Argentina Pursues $5 Billion LNG Project Amid Political Havoc
(Bloomberg) -- Argentina’s state-run oil company, YPF SA, is pushing ahead with plans to build a $5 billion natural gas export terminal despite the political and financial chaos racking the nation.
The driller, which has led development of the nation’s Vaca Muerta shale trove, is in talks with potential international and domestic partners over designs for a liquefied natural gas facility. But the backdrop for those discussions has shifted dramatically after opposition candidate Alberto Fernandez beat market-friendly President Mauricio Macri in a key primary vote last month, sending shares of Argentine companies tumbling on concerns that a more protectionist government will take power.
YPF executives, however, remain bullish about Argentina’s chances of becoming an established member of the small but growing club of LNG-exporting countries. “We can’t put the cart before the horse by distracting ourselves with current events,” said Marcos Browne, YPF’s executive vice president for natural gas and power. “This is the direction we need to move in.”
Argentina faces stiff competition for LNG buyers as suppliers from the U.S. to Australia increase exports, adding to a global glut and sending prices for the fuel tumbling. But the YPF terminal could benefit from its location in the southern hemisphere, where seasonal gas use ebbs when it’s coldest in Asia and Europe, boosting heating demand in those regions.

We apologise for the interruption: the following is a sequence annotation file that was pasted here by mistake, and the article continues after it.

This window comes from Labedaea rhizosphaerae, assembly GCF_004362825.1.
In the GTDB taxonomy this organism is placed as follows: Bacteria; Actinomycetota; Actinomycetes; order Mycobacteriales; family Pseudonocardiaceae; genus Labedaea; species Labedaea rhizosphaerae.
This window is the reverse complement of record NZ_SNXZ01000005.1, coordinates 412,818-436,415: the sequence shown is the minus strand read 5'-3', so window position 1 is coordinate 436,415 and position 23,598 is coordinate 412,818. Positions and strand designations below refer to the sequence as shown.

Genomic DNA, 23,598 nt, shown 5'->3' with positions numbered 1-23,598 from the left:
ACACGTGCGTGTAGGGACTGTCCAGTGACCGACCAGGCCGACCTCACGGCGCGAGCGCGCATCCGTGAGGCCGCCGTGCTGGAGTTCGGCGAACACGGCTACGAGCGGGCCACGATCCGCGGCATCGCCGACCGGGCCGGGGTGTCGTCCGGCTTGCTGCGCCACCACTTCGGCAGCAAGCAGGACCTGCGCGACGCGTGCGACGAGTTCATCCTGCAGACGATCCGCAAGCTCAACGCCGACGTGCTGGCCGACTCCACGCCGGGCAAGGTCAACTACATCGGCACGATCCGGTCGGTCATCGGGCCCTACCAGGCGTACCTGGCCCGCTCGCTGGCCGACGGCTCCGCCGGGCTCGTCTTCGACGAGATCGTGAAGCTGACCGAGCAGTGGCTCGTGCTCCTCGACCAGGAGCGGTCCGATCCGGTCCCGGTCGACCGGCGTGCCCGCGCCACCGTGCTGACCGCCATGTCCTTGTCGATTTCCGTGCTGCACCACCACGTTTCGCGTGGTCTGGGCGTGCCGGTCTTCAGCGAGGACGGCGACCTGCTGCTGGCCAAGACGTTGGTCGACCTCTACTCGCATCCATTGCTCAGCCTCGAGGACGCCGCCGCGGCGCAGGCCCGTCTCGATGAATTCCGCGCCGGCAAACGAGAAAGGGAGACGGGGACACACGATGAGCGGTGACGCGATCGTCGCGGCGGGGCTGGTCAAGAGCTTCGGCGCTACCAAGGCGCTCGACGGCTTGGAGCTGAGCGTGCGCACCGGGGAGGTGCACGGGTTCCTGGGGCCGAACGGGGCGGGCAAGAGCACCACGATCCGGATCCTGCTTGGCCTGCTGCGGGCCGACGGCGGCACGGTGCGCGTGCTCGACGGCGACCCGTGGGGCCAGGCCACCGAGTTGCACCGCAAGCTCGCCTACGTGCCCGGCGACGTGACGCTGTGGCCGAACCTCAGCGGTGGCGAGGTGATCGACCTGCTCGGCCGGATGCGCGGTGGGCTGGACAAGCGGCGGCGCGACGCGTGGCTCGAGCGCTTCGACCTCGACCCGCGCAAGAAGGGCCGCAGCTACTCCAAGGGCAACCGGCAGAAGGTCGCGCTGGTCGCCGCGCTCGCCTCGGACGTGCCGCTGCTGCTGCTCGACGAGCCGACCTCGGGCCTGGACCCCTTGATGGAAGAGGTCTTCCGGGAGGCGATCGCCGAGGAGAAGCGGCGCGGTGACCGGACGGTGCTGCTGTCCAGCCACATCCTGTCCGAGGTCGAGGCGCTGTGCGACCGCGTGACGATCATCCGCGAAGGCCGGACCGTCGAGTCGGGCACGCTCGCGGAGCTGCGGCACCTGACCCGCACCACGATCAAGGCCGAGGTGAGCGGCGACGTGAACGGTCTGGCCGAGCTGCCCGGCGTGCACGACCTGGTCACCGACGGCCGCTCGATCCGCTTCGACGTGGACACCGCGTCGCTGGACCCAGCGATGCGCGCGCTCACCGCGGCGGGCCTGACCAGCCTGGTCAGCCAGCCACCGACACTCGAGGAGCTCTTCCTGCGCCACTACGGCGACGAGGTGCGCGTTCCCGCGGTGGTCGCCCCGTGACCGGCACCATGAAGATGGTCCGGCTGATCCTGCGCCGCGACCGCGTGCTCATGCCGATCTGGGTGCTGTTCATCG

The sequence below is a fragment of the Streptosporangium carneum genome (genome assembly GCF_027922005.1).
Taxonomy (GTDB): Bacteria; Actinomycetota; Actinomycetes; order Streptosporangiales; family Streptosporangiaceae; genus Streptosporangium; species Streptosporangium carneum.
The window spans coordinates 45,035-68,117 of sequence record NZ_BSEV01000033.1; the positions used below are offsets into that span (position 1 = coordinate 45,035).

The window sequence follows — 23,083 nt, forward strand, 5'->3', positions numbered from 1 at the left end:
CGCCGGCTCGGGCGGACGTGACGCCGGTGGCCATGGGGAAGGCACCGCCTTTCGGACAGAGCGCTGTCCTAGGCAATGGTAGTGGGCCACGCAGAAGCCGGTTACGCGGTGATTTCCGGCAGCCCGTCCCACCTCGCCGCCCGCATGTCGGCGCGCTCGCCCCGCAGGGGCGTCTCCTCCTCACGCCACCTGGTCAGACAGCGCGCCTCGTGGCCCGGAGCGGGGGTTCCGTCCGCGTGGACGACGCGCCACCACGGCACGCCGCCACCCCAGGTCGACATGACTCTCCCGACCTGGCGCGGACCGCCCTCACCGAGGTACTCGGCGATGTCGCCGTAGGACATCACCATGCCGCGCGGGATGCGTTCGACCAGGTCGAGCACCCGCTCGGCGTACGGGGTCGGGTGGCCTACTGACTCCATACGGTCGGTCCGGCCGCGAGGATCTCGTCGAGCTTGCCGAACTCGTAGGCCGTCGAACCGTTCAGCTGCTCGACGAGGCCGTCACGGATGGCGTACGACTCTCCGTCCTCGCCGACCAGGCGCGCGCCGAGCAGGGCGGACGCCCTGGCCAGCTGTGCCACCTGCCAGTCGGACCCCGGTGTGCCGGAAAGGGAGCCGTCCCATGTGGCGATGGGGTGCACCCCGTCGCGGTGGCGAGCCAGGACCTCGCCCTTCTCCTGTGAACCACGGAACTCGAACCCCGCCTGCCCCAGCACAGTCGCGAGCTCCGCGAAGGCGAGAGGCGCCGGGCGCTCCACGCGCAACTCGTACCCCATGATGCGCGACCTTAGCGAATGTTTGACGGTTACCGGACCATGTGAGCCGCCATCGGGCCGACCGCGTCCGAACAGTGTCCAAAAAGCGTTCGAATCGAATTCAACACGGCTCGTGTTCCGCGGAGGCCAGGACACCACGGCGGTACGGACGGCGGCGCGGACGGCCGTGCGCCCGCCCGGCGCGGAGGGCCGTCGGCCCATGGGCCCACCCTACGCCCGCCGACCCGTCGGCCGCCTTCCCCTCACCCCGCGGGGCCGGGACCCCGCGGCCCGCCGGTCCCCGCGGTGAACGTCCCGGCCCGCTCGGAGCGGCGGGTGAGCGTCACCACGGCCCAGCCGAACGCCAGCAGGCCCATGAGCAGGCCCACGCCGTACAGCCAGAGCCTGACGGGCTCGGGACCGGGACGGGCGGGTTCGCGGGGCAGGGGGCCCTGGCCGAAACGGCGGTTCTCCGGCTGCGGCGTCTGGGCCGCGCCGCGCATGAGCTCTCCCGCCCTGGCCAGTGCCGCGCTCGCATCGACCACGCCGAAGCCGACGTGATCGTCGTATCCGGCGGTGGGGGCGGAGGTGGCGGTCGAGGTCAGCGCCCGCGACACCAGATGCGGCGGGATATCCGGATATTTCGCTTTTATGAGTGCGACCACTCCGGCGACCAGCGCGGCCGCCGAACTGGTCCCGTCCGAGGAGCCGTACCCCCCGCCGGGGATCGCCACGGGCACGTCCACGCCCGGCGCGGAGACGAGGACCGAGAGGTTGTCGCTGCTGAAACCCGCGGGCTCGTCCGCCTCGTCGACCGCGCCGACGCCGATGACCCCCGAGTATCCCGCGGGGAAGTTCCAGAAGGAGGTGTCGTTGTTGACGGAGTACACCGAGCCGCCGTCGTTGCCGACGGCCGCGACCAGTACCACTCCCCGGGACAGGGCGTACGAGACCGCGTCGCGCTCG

The Tango floating LNG facility, which chills gas into liquid for shipment overseas, has been ramping up production on Argentina’s Atlantic coast as it readies the nation’s first full cargo of the fuel, to sail at the end of October. Tankers will leave the Bahia Blanca port every 40 days or so until May 2020, when Argentina’s winter starts and domestic gas demand surges. Exports will resume this time next year.
But the barge can only produce 500,000 metric tons a year of LNG, compared with global trade of about 290 million metric tons in 2017. A larger terminal that gives Argentina access to big importers in Asia is key to unlocking production in Vaca Muerta, where drillers face poor demand for much of the year.
It’s still unclear whether the LNG facility would be onshore or offshore, and where it would be built. Options include anchoring several floating liquefaction units like the Tango in a row, similar to Golar LNG Ltd.’s project in Cameroon, Browne said.
At YPF, a new government will likely mean management changes, and it’s unclear what the political situation will look like when final plans for the terminal are ready in about two years. But Fernandez is expected to keep supporting development of shale fields because Argentina desperately needs export dollars to shore up its currency, the peso.
“The LNG terminal will be a machine for bringing in dollars,” said Sebastian Mocorrea, YPF’s executive vice president for corporate affairs. “Nobody in their right mind would meddle with it.”
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